Solutions Speed Dev Times for Embedded Apps

Developers of software for embedded systems now have an improved tool to help produce software product variants in a more efficient fashion using a model driven development (MDD) approach. A partnership between Telelogic and BigLever Software made it possible.

The two companies teamed up to integrate their solutions, bringing together the MDD capabilities of Telelogic's Rhapsody product with the software product line (SPL) capabilities of BigLevers' Gears solution.

MDD typically hadn't been addressed before in the SPL solutions business, according to Charles Krueger, founder and CEO of BigLever. The two companies cite the integration of Rhapsody and Gears as an "industry first" in combining both capabilities.

SPL is an approach to solving a recurring problem faced by the development community, namely, handling software variants efficiently.

"[There's] a narrow problem in software engineering on how to create a portfolio product line of similar products and really take advantage of the reuse that can occur across that product set," Krueger explained.

Customer requests drove the two companies to create the integrated solution, according to Jim McElroy, Telelogic's senior director of channels and business development. The Telelogic Rhapsody product is particularly focused on embedded systems market, enabling rapid software development using UML-based MDD.

"One of the benefits of MDD is the ability to raise the level of abstraction to the graphical level," McElroy explained. "You can make pretty substantive changes to your application based on a simple graphical change to the model. You no longer have to purely work at the source code level. You raise the level of abstraction and this really increases your productivity and ultimately product quality. So it's really about predictive reuse of your core software assets."

Rhapsody's MDD capability lets you test your application as you build it, supporting a three-times level of improvement, at minimum, in terms of lifecycle development, McElroy added.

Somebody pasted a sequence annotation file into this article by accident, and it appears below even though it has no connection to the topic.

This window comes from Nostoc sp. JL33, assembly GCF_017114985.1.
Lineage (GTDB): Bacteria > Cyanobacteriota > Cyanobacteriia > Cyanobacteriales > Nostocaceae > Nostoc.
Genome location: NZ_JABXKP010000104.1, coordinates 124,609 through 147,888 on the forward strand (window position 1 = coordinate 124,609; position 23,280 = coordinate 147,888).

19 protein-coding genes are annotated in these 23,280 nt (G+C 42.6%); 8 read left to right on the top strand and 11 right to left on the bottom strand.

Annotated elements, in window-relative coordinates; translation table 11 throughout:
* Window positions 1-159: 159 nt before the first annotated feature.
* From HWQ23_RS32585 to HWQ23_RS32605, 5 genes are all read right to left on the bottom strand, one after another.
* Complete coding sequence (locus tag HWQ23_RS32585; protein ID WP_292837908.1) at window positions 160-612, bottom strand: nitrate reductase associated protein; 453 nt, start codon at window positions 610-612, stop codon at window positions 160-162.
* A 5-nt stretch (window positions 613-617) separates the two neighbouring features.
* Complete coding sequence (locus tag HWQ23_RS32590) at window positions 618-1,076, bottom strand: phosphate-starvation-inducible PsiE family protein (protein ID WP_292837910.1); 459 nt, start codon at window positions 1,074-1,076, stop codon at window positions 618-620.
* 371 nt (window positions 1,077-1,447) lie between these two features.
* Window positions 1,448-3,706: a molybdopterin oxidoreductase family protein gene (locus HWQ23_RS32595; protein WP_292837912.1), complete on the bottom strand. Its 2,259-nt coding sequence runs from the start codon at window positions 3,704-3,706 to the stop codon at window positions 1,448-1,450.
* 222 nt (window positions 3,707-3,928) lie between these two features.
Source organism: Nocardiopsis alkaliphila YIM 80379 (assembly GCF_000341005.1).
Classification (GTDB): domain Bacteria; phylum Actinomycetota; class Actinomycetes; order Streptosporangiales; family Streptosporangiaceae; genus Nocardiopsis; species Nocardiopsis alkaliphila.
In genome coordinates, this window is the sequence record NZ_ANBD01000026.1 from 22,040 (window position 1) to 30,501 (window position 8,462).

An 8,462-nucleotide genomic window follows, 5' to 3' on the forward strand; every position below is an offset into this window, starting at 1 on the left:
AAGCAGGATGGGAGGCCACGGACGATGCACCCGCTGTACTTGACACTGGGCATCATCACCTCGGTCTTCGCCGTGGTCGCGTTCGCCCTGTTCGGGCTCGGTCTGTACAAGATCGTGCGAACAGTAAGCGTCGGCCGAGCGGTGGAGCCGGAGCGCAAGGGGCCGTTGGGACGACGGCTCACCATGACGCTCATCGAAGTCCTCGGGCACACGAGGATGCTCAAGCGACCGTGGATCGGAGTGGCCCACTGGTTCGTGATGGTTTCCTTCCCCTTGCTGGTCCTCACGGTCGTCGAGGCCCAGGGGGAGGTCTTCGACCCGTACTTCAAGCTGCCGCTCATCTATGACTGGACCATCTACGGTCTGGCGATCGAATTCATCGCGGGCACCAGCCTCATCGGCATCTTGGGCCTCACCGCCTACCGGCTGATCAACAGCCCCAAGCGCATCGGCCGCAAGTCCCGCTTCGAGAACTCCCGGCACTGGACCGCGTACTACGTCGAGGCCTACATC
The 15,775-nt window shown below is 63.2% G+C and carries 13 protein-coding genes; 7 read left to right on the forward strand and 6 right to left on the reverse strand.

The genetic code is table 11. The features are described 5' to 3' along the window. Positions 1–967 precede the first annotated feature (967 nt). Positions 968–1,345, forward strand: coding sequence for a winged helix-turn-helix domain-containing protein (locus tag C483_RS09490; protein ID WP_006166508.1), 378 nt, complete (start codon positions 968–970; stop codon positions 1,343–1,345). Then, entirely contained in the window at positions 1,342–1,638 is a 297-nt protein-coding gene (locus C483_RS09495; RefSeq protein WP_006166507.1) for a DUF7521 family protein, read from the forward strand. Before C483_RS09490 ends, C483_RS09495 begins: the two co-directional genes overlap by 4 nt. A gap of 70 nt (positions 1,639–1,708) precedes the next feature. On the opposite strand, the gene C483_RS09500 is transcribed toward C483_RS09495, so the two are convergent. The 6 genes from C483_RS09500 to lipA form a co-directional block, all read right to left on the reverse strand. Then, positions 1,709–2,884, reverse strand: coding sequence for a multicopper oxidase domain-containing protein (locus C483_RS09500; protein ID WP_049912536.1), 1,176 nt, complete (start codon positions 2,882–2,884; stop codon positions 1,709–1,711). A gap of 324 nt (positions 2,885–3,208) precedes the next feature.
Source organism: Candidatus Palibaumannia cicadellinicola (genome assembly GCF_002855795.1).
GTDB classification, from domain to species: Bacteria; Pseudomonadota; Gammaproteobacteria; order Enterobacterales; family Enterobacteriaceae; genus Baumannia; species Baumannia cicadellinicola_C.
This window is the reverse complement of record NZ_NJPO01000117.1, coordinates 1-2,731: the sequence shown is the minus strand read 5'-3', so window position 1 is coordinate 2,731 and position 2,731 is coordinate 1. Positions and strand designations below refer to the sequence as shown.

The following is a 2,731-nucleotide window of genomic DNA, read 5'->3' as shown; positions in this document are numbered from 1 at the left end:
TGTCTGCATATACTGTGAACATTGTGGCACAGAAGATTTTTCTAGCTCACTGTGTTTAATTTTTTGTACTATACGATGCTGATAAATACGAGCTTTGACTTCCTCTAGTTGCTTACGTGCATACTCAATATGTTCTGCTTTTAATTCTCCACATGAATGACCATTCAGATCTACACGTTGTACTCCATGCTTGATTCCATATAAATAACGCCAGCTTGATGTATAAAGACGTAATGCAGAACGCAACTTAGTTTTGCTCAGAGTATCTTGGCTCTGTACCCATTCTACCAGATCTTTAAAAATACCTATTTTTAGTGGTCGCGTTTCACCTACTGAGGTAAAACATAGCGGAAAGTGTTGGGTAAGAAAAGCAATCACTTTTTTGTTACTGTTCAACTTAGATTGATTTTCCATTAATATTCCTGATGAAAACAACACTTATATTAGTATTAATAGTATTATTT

Prior to the integrated solution, you had two choices with UML-based modeling to create product variants, Krueger explained. A "clone-and-own" approach creates a copy of the model, but it leads to expensive duplication owned by a different development branches. On the other hand, a "one-size-fits-all" approach uses metalogic for each new product, leading to a mixing of logic, as well as large and complex models.

"Both of those [approaches] work, but both have drawbacks," Krueger said. "That's why we wanted to bring in some of the newer ideas from software product line engineering and find a better solution than just those two."

An integrated solution, using Rhapsody and Gears, enables better code reuse as well, he added. Users would typically have Rhapsody and Gears installed, and both products now have a bridge capability to link their tools functions. It's offered as a dual plug-in capability in both products, Krueger said, and a beta version is currently available.

The integration greatly speeds up the efficiency of the software development team, according to Krueger.

"Maybe before, my team of people could support five different flavors of the product in a product line perspective," he said "You do this integration [with Rhapsody and Gears]. Now, of a sudden, this same group of developers can do five or ten times as many products. It has a dramatic impact on how customers of ours compete in the industry."

About the Author

Kurt Mackie is senior news producer for the 1105 Enterprise Computing Group.


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